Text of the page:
The Draft Horse Whisperer
“All right, let’s find out if you have any power,” Hutton says, and then shouts the horses forward. They pull the pine, maybe 16 inches in diameter, easily to the middle of the clearing. A veteran team their size could comfortably haul a load equal to their own weight, Hutton says, but Ice and Twiggy are far from seasoned. So he builds his horses up, going after slightly bigger logs with each new load.
Twiggy, though, is hoppy. At times she jerks forward ahead of Ice, pulling her partner with her. Other times, she stops and lets Ice do the work. To help her, Hutton mixes stern directives with encouragement. He pats her gently after each completed load and fires his frustration at her when the logs barely budge. “Twiggy!” he booms at one point. “I’ve got news for you: Ted’s moved bigger logs than this and you’re a bigger horse than he is.” On it goes for the next several hours, Hutton prodding and pushing his animals like a coach at practice.
“My parents keep asking me when I’m going to get a real job,” Meghan says later with a laugh. “John and I aren’t sure what that’s supposed to mean.”
As a boy growing up in Stratham, New Hampshire, there was never any doubt what John Hutton would do with his life. Genetic disposition and family legacy ensured that. Hutton men had worked the land for several generations; it was the kind of employment that allowed them to get by, but not much else. A year and a half before Hutton’s birth, his father succumbed to financial pressures and sold off his 75-head dairy farm, settling his family on a nearby one-and-a-half-acre plot. He started over as a milk inspector, work that put him on the road and let his young boy travel with him as he visited dairy farms across New Hampshire and Maine.
Hutton adored the stories his father told him about the old farm. He loved even more the retired farmers and loggers his father knew. These men, who had toiled in the fields and woods with oxen and draft horses, became his heroes. Theirs had been a world molded by the big logging camps that had once dominated the northern landscape, felling some of the final giants of the New England forest with axes and crosscut saws. For Hutton they represented the last vestiges of a way of life that had largely vanished, replaced by machinery, and he hung on their every word. “I was pretty aware when I was young that I was around the last generation of these guys,” Hutton says. “I was just a sponge.”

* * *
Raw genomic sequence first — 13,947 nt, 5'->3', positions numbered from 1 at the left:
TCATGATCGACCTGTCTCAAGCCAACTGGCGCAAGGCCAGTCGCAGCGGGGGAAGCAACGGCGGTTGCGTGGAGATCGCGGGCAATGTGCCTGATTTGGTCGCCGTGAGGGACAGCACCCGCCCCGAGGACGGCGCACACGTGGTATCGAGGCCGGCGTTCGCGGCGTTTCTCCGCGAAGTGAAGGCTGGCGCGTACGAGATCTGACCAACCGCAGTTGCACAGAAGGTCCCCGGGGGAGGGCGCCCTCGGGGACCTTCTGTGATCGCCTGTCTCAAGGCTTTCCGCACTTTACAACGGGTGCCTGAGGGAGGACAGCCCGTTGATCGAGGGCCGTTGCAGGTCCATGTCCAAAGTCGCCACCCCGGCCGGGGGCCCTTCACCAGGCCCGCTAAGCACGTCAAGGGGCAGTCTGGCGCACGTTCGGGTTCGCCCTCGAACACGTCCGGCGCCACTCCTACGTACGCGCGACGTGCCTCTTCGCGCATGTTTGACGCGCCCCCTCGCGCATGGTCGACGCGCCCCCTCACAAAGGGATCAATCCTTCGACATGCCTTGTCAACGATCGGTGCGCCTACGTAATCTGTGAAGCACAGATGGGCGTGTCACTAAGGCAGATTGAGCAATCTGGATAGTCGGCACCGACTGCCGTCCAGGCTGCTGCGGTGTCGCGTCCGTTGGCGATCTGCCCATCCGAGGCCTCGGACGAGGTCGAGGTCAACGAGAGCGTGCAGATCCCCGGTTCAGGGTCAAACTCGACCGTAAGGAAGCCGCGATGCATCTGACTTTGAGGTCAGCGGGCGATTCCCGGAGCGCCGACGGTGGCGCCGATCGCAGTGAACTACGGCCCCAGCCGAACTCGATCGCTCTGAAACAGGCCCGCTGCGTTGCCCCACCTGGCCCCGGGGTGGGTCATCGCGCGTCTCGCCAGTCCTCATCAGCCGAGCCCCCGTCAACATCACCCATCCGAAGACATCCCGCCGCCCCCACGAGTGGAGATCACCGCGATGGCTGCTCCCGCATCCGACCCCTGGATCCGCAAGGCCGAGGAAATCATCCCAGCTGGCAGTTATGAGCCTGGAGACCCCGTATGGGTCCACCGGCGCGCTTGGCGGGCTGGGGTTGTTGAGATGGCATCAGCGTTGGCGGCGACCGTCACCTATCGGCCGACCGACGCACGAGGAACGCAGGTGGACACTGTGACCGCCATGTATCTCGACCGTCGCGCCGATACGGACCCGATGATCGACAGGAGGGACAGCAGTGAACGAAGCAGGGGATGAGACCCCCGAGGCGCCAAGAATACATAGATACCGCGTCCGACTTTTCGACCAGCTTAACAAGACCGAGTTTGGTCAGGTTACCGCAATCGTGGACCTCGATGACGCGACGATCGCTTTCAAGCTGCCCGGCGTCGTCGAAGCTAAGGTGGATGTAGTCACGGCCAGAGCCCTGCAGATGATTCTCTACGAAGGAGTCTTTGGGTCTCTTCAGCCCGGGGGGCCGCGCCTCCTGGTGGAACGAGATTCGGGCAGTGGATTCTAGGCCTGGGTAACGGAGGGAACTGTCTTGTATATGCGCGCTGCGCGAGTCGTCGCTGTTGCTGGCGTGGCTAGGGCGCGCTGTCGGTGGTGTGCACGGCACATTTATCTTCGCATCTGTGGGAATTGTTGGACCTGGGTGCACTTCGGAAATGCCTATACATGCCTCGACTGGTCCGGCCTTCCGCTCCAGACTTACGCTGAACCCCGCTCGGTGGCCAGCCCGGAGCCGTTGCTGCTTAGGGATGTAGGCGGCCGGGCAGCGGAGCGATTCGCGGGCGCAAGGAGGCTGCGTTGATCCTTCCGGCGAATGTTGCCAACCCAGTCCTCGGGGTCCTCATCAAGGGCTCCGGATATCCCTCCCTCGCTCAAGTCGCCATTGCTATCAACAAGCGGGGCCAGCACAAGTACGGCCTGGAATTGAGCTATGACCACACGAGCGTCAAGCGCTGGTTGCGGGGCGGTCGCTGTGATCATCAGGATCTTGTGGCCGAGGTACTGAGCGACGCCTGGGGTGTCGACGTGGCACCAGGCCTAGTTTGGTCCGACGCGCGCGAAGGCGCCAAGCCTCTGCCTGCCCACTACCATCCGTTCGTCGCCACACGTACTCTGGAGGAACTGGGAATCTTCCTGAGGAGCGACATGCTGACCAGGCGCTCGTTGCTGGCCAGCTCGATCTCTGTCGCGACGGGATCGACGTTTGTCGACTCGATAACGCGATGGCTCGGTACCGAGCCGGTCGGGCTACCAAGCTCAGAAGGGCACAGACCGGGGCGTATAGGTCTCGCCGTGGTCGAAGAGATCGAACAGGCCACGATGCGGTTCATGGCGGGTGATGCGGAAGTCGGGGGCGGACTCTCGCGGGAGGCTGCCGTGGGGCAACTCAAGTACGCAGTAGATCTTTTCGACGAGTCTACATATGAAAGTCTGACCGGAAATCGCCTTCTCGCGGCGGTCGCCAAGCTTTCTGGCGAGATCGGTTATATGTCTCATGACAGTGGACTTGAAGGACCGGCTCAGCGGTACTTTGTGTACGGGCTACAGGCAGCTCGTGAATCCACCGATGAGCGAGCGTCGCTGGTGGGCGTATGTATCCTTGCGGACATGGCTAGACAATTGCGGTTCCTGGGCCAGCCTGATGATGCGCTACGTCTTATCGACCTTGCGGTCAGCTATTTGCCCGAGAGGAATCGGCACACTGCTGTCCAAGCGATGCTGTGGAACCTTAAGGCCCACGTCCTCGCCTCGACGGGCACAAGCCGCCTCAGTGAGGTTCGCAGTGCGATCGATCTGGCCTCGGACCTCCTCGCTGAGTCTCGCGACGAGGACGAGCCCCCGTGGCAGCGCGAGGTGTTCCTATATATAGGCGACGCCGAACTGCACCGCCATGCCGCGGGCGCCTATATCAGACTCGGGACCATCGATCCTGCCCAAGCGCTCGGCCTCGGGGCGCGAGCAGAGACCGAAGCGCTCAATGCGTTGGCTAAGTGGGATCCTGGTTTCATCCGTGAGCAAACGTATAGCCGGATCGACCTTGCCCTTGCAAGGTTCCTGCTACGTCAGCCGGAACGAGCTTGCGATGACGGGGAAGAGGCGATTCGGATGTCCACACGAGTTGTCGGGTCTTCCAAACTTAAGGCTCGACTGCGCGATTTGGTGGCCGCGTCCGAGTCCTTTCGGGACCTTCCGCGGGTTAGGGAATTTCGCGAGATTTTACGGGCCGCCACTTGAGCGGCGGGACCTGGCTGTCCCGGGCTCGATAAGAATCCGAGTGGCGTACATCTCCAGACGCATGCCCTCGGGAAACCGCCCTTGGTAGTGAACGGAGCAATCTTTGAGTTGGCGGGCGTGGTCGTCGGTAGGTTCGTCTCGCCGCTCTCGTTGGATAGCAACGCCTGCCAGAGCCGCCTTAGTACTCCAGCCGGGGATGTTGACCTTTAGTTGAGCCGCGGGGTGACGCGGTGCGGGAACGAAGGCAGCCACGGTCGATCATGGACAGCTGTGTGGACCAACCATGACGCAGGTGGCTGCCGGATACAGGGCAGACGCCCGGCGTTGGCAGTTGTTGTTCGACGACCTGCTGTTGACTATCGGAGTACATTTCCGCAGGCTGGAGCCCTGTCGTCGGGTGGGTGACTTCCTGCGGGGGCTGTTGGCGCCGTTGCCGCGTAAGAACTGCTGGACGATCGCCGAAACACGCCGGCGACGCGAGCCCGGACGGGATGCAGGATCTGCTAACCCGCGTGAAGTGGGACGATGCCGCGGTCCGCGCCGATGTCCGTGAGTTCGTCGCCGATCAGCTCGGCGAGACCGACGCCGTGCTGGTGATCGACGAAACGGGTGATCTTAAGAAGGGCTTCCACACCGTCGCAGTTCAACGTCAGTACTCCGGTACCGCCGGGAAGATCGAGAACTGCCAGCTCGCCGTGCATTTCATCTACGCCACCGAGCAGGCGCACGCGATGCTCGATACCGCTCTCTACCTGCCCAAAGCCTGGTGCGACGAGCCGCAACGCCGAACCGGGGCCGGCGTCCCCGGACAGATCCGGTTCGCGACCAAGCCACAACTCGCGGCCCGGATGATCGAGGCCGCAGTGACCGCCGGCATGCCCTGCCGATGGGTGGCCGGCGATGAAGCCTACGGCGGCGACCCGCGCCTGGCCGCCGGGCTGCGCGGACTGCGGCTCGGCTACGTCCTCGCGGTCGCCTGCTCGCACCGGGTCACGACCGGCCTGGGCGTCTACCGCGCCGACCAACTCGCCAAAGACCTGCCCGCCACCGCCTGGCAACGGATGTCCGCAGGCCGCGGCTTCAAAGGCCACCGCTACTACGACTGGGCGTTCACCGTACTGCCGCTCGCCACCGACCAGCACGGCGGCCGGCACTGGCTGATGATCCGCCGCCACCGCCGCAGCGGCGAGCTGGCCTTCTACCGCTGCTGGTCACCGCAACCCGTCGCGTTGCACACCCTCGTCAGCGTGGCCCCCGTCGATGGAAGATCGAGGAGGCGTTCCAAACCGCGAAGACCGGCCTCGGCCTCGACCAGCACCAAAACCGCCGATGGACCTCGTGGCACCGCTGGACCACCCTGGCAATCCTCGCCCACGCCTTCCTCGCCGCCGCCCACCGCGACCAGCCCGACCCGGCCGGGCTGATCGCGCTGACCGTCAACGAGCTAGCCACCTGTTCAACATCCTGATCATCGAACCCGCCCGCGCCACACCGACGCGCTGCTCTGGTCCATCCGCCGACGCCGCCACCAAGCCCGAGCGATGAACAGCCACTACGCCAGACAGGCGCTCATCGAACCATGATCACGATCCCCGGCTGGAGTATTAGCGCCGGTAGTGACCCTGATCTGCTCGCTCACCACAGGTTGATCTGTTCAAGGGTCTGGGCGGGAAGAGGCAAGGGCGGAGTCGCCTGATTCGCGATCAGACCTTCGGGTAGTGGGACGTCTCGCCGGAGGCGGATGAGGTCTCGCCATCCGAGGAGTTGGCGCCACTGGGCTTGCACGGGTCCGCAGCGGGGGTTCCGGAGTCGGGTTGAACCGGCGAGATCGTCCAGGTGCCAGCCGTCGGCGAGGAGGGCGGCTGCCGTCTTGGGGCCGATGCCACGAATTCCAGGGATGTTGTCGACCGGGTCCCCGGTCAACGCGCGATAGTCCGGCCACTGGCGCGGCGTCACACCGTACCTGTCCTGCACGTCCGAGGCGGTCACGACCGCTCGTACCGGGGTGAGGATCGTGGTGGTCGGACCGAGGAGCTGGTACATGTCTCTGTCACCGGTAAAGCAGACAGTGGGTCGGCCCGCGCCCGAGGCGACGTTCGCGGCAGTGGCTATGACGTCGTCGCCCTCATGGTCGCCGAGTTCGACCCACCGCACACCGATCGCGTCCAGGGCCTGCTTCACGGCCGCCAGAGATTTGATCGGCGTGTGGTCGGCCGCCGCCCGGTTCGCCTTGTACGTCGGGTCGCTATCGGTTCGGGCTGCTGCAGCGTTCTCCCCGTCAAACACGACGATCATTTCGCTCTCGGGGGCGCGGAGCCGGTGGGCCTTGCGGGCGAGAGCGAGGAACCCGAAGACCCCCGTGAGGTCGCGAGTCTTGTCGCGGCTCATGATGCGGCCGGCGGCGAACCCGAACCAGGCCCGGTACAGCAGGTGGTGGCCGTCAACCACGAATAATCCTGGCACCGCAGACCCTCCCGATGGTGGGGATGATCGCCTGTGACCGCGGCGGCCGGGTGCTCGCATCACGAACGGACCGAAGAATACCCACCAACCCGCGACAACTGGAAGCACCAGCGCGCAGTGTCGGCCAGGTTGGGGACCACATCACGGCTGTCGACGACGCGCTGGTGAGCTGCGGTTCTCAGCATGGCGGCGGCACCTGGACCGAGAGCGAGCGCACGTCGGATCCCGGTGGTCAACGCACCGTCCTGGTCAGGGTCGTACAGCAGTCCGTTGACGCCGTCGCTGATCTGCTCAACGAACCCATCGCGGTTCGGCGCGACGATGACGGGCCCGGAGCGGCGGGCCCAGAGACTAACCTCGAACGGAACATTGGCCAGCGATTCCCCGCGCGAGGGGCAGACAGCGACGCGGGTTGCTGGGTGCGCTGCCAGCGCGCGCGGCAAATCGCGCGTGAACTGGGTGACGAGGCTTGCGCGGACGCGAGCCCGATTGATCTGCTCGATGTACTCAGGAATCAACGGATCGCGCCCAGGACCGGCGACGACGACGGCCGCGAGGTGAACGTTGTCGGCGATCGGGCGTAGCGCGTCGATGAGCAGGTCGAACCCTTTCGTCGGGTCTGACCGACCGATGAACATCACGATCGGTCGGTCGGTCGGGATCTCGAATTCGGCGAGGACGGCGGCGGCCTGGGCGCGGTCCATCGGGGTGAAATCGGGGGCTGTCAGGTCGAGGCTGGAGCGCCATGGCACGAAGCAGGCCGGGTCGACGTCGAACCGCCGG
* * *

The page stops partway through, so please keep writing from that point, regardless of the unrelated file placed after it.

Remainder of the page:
By the time Hutton landed at the University of New Hampshire in the mid-1970s, he was working in the woods with his own animals–a pair of oxen, Butch and Buck, whom he used to collect cordwood for customers. Later, he started teaming horses, and it wasn’t unusual to find him logging with a pair of Belgians in the depths of winter in some northern forest. In 2005, after years of haying and hauling cows to market for other farmers, Hutton moved out of Stratham to own and operate his own farm, in nearby Lee.
Coppal House Farm is a property Hutton and his wife, Carol, a middle-school science teacher, have poured the last several years of their lives into fixing up. They restored old fields–barns, too–and moved into a new farmhouse in 2011. With the loss of his father’s farm hanging over him, Hutton has maintained an almost obsessive drive to stay diversified. He grows a range of vegetables for his farm stand and local farmers’ markets, and just this past year has started growing canola to press into oil. He’s also opened his property to the public. Each fall families pour into his place to weave through a giant corn maze, or hop on a wagon pulled by his three horses. In winter he hitches his horses up to a big sleigh for a four-mile ride through woods and snow.
Those horses, in fact, form the center of Hutton’s farm. It’s easy to dismiss his use of them as something for show, a marketing gimmick that makes for a pretty picture. But Hutton is nothing if not practical. He hates inefficiency, and the truth is, for a farm this size and the kind of work Hutton does, the horses offer an advantage.
“We’re a mixed-power farm,” Hutton says. “We have no illusions about the horses or the tractor. If the horses make more sense, I throw a harness. If a tractor makes more sense, I turn a key. I have no problem with that. None. Nada. But being able to combine the best of both, you use this where it’s most efficient. And it works.”
Each spring, Hutton gets an early start on his plowing because he doesn’t have to wait for the ground to completely dry before it can support heavy machinery. And in the woods, the horses let Hutton work without scarring up the land. “When I’m done, you wouldn’t even know I was there,” he says. “The environmental impact is zip. All we need is a space that’s as wide as a kitchen table. With a skidder, you’re spending more than $100,000, and you need an eight-foot-wide road.”